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Artificial Intelligence (Ladybird Experts) - Michael Wooldridge ****

As a starting point in assessing this book it's essential to know the cultural background of Ladybird books in the UK. These were a series of cheap, highly illustrated, very thin hardbacks for children, ranging from storybooks to educational non-fiction. They had become very old-fashioned, until new owners Penguin brought back the format with a series of ironic humorous books for adults, inspired by the idea created by the artist Miriam Elia. Now, the 'Ladybird Expert' series are taking on serious non-fiction topics for an adult audience.

Michael Wooldridge takes us on an effective little tour of artificial intelligence. Given the very compact form, he fits a lot in, taking us through some of the historical development including the 'golden age' (when everything seemed possible and very little was done), through the rise and fall of expert system, robotics, and the modern split between machine learning and 'good old-fashioned AI'. He emphasises how much in the past expectations have far outreached reality (then does something rather similar himself at the end).

It's just such a shame the format wastes half the space available with pointless and rather childish illustrations that don't add anything at all to the content. This book is supposed to be aimed at adults, but I read this on a train (the format's ideal for a short journey), and felt embarrassed to be seen looking at what appears to be a children's picture book.

The format isn't helped by the problem of using an academic to put something across to the general reader - there was sometimes a lack of appreciation of the sort of questions that people would want answering. For example, there is a page dedicated to the program SHRDLU. Immediately the reader thinks ‘Why SHRDLU?’ And Wooldridge leaves us hanging with the unhelpful ‘curiously named’. (As I couldn’t be so cruel, it’s the second block of letters on a Linotype printing machine, where the first block, in approximate frequency of use order was ETAOIN.)

Occasionally, the tightness of space of the format led to an oversimplification that was confusing. So, for example, when talking about the travelling salesman problem, we are told: ‘The best we seem able to do with NP-complete problems [never properly defined] is to exhaustively consider all possible solutions.’ But it depends what you mean by best. That's the only way to be sure of finding the optimal solution, but there are methods that will get within a small percentage of optimal in practical times (or satnavs wouldn’t work), which are surely better than a non-feasible approach? Similarly, we are told ‘The type of logic used in mathematics can’t cope with this seemingly trivial scenario [moving away from the idea Tweetie, who is a bird, can fly when you discover it’s a penguin], because it wasn’t designed for retracting conclusions.’ But this is exactly what happens when using Bayesian methods... which bizarrely are covered on the next page.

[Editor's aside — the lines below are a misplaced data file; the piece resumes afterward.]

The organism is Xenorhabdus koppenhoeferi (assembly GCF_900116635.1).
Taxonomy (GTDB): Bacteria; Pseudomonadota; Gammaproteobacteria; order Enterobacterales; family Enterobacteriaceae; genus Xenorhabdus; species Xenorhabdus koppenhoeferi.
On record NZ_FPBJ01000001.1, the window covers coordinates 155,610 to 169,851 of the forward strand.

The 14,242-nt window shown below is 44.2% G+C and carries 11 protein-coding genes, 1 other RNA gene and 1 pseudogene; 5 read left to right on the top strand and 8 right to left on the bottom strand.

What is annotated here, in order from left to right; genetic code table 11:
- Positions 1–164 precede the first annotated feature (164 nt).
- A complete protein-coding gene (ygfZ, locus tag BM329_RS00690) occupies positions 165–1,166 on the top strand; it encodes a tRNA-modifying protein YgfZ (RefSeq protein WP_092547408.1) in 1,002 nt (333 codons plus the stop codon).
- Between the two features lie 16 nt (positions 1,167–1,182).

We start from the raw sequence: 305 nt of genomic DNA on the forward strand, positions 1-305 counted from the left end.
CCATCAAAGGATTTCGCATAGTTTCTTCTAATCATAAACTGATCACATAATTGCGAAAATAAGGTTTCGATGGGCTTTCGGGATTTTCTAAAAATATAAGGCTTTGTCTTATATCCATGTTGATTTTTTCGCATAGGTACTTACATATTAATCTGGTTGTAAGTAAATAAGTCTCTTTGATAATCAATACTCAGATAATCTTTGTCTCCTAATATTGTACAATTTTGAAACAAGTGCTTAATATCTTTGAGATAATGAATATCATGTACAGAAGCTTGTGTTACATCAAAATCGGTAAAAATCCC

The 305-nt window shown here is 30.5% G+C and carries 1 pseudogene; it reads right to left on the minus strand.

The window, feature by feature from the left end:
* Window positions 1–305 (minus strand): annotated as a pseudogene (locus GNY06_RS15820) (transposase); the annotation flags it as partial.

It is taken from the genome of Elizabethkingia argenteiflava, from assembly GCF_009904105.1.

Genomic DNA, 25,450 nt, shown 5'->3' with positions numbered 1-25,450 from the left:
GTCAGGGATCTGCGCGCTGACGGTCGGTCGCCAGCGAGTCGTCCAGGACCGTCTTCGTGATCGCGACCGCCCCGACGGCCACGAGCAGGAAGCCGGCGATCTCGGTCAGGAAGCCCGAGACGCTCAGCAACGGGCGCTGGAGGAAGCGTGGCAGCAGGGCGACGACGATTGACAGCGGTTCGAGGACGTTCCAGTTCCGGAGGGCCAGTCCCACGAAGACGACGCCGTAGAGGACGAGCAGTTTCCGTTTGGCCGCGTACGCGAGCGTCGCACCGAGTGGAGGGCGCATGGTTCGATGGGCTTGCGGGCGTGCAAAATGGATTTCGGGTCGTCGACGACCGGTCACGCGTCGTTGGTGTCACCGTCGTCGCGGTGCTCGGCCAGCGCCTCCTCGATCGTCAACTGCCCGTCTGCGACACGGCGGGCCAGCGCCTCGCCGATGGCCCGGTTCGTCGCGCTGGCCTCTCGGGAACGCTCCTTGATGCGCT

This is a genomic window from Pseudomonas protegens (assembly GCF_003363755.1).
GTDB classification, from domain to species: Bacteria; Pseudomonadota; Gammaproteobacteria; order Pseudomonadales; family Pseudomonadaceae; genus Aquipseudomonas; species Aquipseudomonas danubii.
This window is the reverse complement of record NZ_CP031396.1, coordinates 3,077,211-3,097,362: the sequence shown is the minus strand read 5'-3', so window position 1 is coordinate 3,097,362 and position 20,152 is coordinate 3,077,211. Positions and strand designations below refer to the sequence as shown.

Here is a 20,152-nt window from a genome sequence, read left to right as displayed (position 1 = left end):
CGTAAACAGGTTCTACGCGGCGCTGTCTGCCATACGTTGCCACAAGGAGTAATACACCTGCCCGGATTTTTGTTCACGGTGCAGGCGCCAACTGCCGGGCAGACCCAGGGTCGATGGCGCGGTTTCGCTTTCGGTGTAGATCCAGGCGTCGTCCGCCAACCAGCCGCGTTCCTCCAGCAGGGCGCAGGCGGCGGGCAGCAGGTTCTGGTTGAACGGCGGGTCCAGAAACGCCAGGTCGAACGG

A final, and important oversimplification is over the negatives of AI. Some parts ignore this. The section on driverless cars is upbeat about all the lives that could potentially be saved. But this ignores the psychological issue that we aren't good at weighing up virtual lives saved against the actual people who will definitely be killed by driverless cars (the first example occurred just before this review was written). Though Wooldridge does mention problems from job losses, loss of privacy and algorithmic bias, he also misses the negatives arising from a point he makes earlier that machine learning can’t explain its decisions. The inability to explain why, say, someone is refused a mortgage runs counter to increasing move towards corporate transparency and could prove a real problem.

Overall, Wooldridge does a surprisingly good job, though, given the limitations of the format.



Review by Brian Clegg


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